Posts Tagged ‘budget’

Set Your Daily Number
Wednesday, June 13th, 2012

How much will my trip around the world cost? What started as a dream crashes into reality when you dive in and start trying to determine how much money you’ll need to make it a reality. The thought of all the research and budgeting can easily overwhelm you. However, setting this number should not become an obstacle to taking off on your adventure.

Like many of you, when we decided in September 2008 to embark on a trip around the world we had absolutely no idea how much something like this would cost. The one thing assumed is that a trip like this would be outrageously expensive. Our first wild-ass-guess was that a year on the road would cost us $75,000. We used no research or information to get to this number, but since we both arrived at this number separately it seemed as good a place to start as any. This became our very first goal number, and was the first step towards our savings target.

From there we dove head first into planning mode, consuming information from a broad set of websites, blogs, and forums to glean information from those who had done it before. The information that did exist was all over the map and added even more confusion to the process. We found figures as high as $125,000 for a year to as low as $15,000. After a few days of pouring over reports we were only marginally closer to having a better figure for own adventure. There were just so many variables that it seemed the more research we did the more paralyzed we became.

Avoiding Analysis Paralysis

After exploring the problem in depth we discovered a far more useful budgeting technique – the “daily number”. This is the overall average amount you will spend each day on the road. It is inclusive of all expenses you will incur (hotel, flights, trains, meals, alcohol (yikes), entertainment, visas, etc). By coming up with an overall average, you can establish a simple figure to use for calculating your total savings goal and setting a baseline for your journey. It’s a hell of a lot easier to estimate a single day on the road instead of trying to calculate different regional costs, estimate the different flights, food for a year, and what visas you may need. By picking a daily number you also have a great guide you can carry with you when you hit the road and start managing against your budget figure.

We ended up with the figure of $100/day for the two of us, which seemed like a reasonable figure that we could live within based on our style of travel.

Set your daily number early and stick to it as you begin saving towards your dream.

Know You Can Adjust Later On

We have seen over and over people letting the research get in the way of actually taking off. They keep trying to adjust their budget, figure out every single expense to ensure the final figure is 100% correct. The time and stress spent worrying about getting it right becomes more important than the dream itself.

Guess what? Regardless of how much effort you expend determining your budget figure, you are going to get it wrong. And that is ok. The reason is you cannot predict how your trip will unfold. If all goes well, your trip is going to take some amazing and unexpected twists and you’ll find yourself in situations, and possibly places, you never expected. It is this type of adventure that got your excitement going in the first place and makes trying to plan every expense simply impossible.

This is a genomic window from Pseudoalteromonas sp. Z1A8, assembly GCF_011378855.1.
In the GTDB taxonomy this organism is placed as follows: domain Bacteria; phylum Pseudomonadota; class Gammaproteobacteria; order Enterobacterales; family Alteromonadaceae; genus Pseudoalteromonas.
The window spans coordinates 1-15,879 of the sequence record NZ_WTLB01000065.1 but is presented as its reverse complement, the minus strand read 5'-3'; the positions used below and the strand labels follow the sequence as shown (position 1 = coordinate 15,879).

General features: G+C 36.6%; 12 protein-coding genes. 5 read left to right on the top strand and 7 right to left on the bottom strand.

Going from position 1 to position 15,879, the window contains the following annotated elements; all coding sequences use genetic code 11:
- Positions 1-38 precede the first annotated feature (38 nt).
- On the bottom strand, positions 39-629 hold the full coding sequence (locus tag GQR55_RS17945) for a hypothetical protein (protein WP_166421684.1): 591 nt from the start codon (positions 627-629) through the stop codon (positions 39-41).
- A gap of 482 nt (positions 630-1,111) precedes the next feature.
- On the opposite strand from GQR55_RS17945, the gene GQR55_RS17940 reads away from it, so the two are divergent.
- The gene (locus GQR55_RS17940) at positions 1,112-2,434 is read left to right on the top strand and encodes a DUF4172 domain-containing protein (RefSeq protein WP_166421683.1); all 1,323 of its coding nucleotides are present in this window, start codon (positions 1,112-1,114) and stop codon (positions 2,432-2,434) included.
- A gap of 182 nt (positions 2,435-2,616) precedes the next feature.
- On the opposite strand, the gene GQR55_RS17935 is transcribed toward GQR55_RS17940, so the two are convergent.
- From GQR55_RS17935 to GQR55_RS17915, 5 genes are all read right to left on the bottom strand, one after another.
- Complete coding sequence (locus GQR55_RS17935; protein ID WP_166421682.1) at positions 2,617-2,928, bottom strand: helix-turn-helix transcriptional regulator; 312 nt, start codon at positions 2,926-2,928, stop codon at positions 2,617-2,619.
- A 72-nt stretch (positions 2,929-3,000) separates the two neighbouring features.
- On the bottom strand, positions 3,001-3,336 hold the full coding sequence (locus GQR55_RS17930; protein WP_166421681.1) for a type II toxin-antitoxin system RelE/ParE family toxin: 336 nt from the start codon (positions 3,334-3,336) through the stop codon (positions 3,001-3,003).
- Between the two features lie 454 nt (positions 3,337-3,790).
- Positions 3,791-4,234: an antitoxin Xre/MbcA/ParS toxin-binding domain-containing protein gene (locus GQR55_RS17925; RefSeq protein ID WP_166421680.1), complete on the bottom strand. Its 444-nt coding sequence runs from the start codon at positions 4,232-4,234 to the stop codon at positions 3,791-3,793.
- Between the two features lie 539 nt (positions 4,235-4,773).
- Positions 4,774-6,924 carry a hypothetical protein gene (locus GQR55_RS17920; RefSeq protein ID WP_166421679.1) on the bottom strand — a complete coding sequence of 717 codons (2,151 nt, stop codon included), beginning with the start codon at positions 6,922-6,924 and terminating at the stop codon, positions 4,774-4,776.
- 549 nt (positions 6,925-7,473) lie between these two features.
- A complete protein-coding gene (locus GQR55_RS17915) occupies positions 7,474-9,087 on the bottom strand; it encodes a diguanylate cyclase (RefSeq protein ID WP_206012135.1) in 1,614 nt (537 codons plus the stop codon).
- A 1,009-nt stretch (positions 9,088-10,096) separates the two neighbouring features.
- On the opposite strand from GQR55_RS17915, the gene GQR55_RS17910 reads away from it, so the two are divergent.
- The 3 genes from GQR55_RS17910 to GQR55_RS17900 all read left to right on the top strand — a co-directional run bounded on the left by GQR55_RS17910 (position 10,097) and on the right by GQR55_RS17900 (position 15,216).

But there is good news to this state of the unknown. You are still in complete control of your trip because this is YOUR dream. When you hit the road you have a number of levers you can use to change how much you are spending each and every day.

♦ Head to somewhere cheaper – is SE Asia calling your name after 2 months in Europe?

Cut back on meals – while you still need to eat, you can embrace the wonderful world of street carts. Warning: this can become addictive.

Adjust the duration of your trip – who said your trip has to be 12 months? If you are having the time of your life for 11 months is that a terrible outcome?

Buy beer at the grocery store and not the bar– you will be shocked at how much bars get away with marking up your bottle of beer.

By focusing your spending only what is most important to you at the time, you can shift your daily spending around to allow you enjoy the more expensive areas of the globe and then making up for it when you get that great house-sitting gig. The key is watching your daily number over time and managing it to suit your dream, but not letting it control your dream.

After 20 months on the road I’m surprised at just how much our “daily number” has stayed with us. After all this time our overall spending (yes, we’ve tracked every penny) today sits at $63/day, well below over average and it feels great.

Your budget is a guide to your trip around the world, but is should not be an obstacle that keeps you from taking the leap. Instead, take the another step towards your dream today and select your daily number.

If you have a daily spending number you are using, or have used, please share it in the comments. It would be great to provide more information to anyone beginning to put together their own daily number.

In 2010, Warren Talbot and his wife Betsy took off on an around-the-world journey. A year later, they revealed their financial and mental strategies in Dream Save Do, the definitive guide to funding any big dream. You can find out more about Living the Good Life on their website, Married with Luggage. He can currently be found on a train, bus, or camel crossing the vast expanse of Asia and Europe during their 18,000km journey from Thailand to Portugal.

Round the World Expenses
Monday, April 2nd, 2012

We know that career breakers are concerned about finances – whether it is being able to save enough for your break or blowing your budget while on it.